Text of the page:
Genesis and morphology of soil pendants in Quaternary landforms of Pahranagat Valley, Nevada

Amy Lynn Brock, University of Nevada, Las Vegas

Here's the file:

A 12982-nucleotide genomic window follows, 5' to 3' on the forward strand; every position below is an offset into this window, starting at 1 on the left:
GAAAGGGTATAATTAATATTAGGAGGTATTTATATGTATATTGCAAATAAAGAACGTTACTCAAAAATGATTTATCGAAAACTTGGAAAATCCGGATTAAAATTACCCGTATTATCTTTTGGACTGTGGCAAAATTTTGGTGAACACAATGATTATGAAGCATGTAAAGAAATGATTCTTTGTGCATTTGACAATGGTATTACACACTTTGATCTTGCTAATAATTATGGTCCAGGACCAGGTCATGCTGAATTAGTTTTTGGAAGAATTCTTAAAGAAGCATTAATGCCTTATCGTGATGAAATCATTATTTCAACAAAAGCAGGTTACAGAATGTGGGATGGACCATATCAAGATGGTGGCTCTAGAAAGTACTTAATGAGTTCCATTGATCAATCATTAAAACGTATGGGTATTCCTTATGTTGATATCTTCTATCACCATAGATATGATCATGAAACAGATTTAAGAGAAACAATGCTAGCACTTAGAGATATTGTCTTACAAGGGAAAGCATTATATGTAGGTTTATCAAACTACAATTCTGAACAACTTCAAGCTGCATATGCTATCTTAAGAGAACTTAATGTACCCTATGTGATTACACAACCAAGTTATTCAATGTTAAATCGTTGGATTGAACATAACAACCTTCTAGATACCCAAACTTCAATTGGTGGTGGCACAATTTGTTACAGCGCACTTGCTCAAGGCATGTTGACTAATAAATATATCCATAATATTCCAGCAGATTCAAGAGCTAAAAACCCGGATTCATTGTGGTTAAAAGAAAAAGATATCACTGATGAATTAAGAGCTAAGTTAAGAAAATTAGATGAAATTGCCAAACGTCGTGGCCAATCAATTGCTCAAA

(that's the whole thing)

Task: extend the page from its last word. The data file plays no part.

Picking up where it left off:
Five geomorphic surfaces present in the northern Pahranagat Valley, Lincoln County, Nevada range in age from Early Pleistocene to Recent (Q1--Q5) and vary in clast lithology from dolomite to volcanic tephras. Two chronosequences and 5 lithosequences were compared to evaluate micro and macromorphic characteristics and development of soil pendants. This study presents a new interpretation for soil pendant development. Key features observed in the Pahranagat Valley pendants provide evidence for precipitation at the clast-pendant contact suggesting that newer deposits are not always found at the pendant terminus as other studies have assumed. These features include a void at the clast-pendant contact where precipitates such as calcium carbonate, silica and/or fibrous silicate clays may precipitate. Other features present in these pendants include significant amounts of parent clast grains that are incorporated into the pendant, detrital grain and parent material displacement and/or dissolution and presence of the fibrous clay sepiolite.